Pakistan could be a rich country, you know, a safe country. All over the world, they’ve raised enough money to build three houses for every single family made homeless by the earthquakes but they’re still living in tents, children dying of cold and hunger.

It’s bastards like Dawood who let that happen.

But you can’t prove it because he never touches anything, someone else holds the money, someone else holds the drugs, the guns, the everything.  

The story gives an account of a corrupt police force, corrupt alcoholic lawyers, and the depressingly bleak lives of those who are not in that rich elite that is comfortably insulated from real life. The Red Road is a good story that needs some degree of concentration from the reader to follow all the characters, and their interactions.

I did however enjoy the character of Alex Morrow, a cop with one year old twins and whose half brother  is a notorious gangster, and is surrounded on all sides by problems. I may go back to read the earlier books in the series. 

Every police force had corruption issues, but Strathclyde’s were over giant bags of greasy bank notes, not fripperies of social status. It seemed more honest to Morrow, somehow.    

51OADLTxBaL._I requested an ARC of The Fire Dance by Helene Tursten because I had enjoyed the first book in the series, Detective Inspector Huss. The Fire Dance is number six in this series set in Goteborg, Sweden’s second largest city.

I was a little surprised to see that a blurb from NPR’s Fresh Air on the back cover stating that this ‘mystery holds its own alongside the best feminine hard-boiled novels currently being written by Englishwomen Val McDermid and Liza Cody….’.

Is this the first time that Val McDermid from Kirkcaldy, Fife [a lifelong Raith Rovers supporter along with Ian Rankin and ex-Prime Minister Gordon Brown] ever been called an Englishwoman? 

Fifteen years before the main events in The Fire Dance Irene Huss was asked to question a child Sophie Malmborg, whose stepfather had been burned to death in a fire. The theory was that Irene, a mother with twin daughters, would relate better to the young girl, but Sophie would not talk to anyone and the case was shelved and the fire explained as the stepfather falling asleep with a cigarette.

Now fifteen years later Sophie, aged 26, has been found dead, burned by fire after having disappeared for three weeks. Irene still happily married to chef Krister with teenage twins , Jenny and Katerina is assigned the case. There are several sub plots involving a gang war involving Hell’s Angels, who are mostly from Latin America, Irene’s worries about her daughters, and rather long accounts of the relationships and activities of Sophie’s dysfunctional family. 

Sophie is a dancer and has choreographed a ballet called The Fire Dance which has moves from the Brazilian dance and combat system capoeira. Does this hold the solution to the present murder and the case in the past?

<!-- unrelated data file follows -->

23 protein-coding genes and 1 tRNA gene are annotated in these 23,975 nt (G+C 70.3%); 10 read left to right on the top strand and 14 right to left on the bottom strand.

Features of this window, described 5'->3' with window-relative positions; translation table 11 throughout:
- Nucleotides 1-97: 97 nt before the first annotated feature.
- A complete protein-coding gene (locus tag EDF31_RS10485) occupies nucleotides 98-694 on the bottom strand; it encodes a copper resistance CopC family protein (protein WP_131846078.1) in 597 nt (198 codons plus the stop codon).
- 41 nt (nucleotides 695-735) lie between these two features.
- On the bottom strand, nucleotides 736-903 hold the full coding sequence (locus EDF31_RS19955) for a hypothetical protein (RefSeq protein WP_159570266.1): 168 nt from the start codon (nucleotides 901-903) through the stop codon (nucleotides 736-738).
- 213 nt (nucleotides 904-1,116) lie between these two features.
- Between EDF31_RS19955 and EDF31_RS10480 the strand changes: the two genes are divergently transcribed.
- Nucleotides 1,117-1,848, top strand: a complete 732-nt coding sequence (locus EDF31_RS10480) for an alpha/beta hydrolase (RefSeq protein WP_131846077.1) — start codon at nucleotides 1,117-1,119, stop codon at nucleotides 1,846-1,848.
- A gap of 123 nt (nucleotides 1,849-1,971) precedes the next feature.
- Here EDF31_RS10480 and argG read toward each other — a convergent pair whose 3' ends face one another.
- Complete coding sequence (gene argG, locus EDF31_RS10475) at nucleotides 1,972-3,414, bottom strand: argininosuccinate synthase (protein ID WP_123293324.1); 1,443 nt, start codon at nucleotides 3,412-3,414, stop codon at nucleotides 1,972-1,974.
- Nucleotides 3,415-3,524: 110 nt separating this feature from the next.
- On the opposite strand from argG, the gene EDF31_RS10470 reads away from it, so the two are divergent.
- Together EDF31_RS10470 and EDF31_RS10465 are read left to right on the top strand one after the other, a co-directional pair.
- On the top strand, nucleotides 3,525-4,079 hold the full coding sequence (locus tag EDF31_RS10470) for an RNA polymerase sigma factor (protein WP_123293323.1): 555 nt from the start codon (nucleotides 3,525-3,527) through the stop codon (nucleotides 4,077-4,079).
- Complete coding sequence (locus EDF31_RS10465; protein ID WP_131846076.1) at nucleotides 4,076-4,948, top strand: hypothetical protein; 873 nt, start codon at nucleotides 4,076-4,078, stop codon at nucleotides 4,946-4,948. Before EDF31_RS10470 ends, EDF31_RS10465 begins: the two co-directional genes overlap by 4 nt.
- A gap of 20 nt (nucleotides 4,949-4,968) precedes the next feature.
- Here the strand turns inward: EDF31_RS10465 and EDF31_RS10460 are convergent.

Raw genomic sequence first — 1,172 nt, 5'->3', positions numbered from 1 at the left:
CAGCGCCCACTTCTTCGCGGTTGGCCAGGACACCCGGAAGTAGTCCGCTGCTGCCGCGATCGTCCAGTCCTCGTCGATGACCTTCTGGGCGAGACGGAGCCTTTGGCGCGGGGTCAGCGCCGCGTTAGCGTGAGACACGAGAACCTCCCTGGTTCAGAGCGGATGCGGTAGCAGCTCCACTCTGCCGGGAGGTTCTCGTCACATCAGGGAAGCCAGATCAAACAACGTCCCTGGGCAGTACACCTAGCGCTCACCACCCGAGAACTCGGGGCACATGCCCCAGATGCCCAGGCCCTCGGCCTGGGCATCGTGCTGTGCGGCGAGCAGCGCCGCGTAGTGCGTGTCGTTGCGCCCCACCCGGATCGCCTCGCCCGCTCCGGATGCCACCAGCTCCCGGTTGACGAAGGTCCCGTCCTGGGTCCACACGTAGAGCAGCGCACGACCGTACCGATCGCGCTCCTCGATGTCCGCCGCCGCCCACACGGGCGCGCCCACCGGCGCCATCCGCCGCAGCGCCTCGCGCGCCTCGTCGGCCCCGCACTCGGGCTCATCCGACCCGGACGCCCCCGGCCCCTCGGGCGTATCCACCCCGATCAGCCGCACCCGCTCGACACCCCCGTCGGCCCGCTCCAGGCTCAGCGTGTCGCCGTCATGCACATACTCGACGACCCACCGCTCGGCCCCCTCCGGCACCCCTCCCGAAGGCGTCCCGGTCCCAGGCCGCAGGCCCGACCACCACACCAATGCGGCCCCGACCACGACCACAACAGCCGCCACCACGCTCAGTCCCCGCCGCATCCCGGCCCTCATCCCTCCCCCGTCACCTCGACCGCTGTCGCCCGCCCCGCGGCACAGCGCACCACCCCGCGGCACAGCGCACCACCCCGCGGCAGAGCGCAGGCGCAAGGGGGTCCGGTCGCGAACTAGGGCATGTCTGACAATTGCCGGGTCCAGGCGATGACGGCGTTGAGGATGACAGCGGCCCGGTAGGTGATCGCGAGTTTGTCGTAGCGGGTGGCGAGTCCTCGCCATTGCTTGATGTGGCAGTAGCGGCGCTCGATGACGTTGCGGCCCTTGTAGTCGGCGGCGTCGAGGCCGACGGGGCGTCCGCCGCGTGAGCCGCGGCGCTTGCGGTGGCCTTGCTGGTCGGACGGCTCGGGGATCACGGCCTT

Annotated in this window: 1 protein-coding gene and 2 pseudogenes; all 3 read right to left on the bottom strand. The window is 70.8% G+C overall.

The Fire Dance was a fairly good police procedural with a lot of detail about Irene’s family life, but sadly this book was a disappointment to me because the plot was frankly a bit thin. My attention frequently wavered onto the Winter Olympics, and the terrible weather. Perhaps I have just read too much crime fiction with too many dysfunctional Swedish families. This one had little tension, and seemingly several characters were inserted  just to pad out the predictable narrative. I am sure that several books 2-5 in the Irene Huss series are better reads than The Fire Dance, but when a book contains the sentence:

“What’s a suppository?” asked the Superintendent. 

I think there is either something wrong with the translation, or the Goteborg Murder Squad live a very sheltered life. 

The new Harry Hole

Posted: October 24, 2013 in Greece, Miss Marple, Scotland

51OKxEMZRZL._BO2,204,203,200_PIsitb-sticker-arrow-click,TopRight,35,-76_SX385_SY500_CR,0,0,385,500_SH20_OU02_Jo Nesbo created one of the best Scandinavian crime thriller series with his Harry Hole books. In my opinion the series had begun to slip very slightly in The Leopard and Phantom from the incredibly high standards set in the Oslo Trilogy [The Redbreast, Nemesis, The Devil’s Star] The Redeemer, and The Snowman.

 I am 184 pages into Police, the latest in the series, and Jo Nesbo seems back to his tricky confusing best. The reader gets the trademark features of Nesbo’s best books, great characters, puzzling plot twists, corruption at the top, and a brutal serial killer defying the police. And as usual Don Bartlett translates it into easily readable English. Despite the size and weight of my hardback copy I won’t put this one down.

Updating the Harry Hole series [book two is yet to be translated into English]
 The Cockroaches